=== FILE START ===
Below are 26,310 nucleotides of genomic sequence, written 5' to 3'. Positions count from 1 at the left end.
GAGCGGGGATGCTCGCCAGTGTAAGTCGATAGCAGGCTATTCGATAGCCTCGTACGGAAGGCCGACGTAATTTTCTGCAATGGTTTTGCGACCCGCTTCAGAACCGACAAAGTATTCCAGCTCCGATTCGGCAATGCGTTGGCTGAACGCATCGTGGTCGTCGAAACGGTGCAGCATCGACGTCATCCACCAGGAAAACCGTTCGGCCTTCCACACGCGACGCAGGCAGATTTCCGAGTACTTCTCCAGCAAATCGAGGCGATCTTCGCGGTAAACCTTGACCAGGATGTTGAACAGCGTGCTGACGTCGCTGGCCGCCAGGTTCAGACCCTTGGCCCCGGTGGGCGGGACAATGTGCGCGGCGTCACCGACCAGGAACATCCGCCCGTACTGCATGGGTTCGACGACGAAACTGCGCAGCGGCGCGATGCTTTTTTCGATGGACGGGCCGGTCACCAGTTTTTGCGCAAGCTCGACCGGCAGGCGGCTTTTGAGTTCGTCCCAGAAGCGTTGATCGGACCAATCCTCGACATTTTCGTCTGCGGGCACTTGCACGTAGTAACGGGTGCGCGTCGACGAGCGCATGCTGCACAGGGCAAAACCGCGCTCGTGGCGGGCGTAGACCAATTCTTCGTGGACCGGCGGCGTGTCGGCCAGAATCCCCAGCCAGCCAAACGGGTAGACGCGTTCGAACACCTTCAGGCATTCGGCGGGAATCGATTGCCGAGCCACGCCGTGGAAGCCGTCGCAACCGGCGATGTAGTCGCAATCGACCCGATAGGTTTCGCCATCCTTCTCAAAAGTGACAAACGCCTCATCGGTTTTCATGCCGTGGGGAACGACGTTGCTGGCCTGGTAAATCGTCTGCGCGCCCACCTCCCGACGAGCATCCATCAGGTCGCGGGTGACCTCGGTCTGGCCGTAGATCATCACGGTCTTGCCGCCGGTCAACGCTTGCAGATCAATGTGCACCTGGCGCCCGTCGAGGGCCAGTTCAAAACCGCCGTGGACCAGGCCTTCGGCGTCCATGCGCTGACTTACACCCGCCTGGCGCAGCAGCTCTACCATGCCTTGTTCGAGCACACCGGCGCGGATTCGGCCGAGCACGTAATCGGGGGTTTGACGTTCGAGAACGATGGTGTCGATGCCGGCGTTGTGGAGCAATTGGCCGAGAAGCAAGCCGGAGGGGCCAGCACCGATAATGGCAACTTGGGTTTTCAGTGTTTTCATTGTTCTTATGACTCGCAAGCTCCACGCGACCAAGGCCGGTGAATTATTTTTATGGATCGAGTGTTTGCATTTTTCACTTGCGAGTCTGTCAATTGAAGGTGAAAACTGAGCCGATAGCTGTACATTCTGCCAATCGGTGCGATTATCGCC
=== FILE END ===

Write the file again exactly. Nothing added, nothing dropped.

Below are 26,310 nucleotides of genomic sequence, written 5' to 3'. Positions count from 1 at the left end.
GAGCGGGGATGCTCGCCAGTGTAAGTCGATAGCAGGCTATTCGATAGCCTCGTACGGAAGGCCGACGTAATTTTCTGCAATGGTTTTGCGACCCGCTTCAGAACCGACAAAGTATTCCAGCTCCGATTCGGCAATGCGTTGGCTGAACGCATCGTGGTCGTCGAAACGGTGCAGCATCGACGTCATCCACCAGGAAAACCGTTCGGCCTTCCACACGCGACGCAGGCAGATTTCCGAGTACTTCTCCAGCAAATCGAGGCGATCTTCGCGGTAAACCTTGACCAGGATGTTGAACAGCGTGCTGACGTCGCTGGCCGCCAGGTTCAGACCCTTGGCCCCGGTGGGCGGGACAATGTGCGCGGCGTCACCGACCAGGAACATCCGCCCGTACTGCATGGGTTCGACGACGAAACTGCGCAGCGGCGCGATGCTTTTTTCGATGGACGGGCCGGTCACCAGTTTTTGCGCAAGCTCGACCGGCAGGCGGCTTTTGAGTTCGTCCCAGAAGCGTTGATCGGACCAATCCTCGACATTTTCGTCTGCGGGCACTTGCACGTAGTAACGGGTGCGCGTCGACGAGCGCATGCTGCACAGGGCAAAACCGCGCTCGTGGCGGGCGTAGACCAATTCTTCGTGGACCGGCGGCGTGTCGGCCAGAATCCCCAGCCAGCCAAACGGGTAGACGCGTTCGAACACCTTCAGGCATTCGGCGGGAATCGATTGCCGAGCCACGCCGTGGAAGCCGTCGCAACCGGCGATGTAGTCGCAATCGACCCGATAGGTTTCGCCATCCTTCTCAAAAGTGACAAACGCCTCATCGGTTTTCATGCCGTGGGGAACGACGTTGCTGGCCTGGTAAATCGTCTGCGCGCCCACCTCCCGACGAGCATCCATCAGGTCGCGGGTGACCTCGGTCTGGCCGTAGATCATCACGGTCTTGCCGCCGGTCAACGCTTGCAGATCAATGTGCACCTGGCGCCCGTCGAGGGCCAGTTCAAAACCGCCGTGGACCAGGCCTTCGGCGTCCATGCGCTGACTTACACCCGCCTGGCGCAGCAGCTCTACCATGCCTTGTTCGAGCACACCGGCGCGGATTCGGCCGAGCACGTAATCGGGGGTTTGACGTTCGAGAACGATGGTGTCGATGCCGGCGTTGTGGAGCAATTGGCCGAGAAGCAAGCCGGAGGGGCCAGCACCGATAATGGCAACTTGGGTTTTCAGTGTTTTCATTGTTCTTATGACTCGCAAGCTCCACGCGACCAAGGCCGGTGAATTATTTTTATGGATCGAGTGTTTGCATTTTTCACTTGCGAGTCTGTCAATTGAAGGTGAAAACTGAGCCGATAGCTGTACATTCTGCCAATCGGTGCGATTATCGCC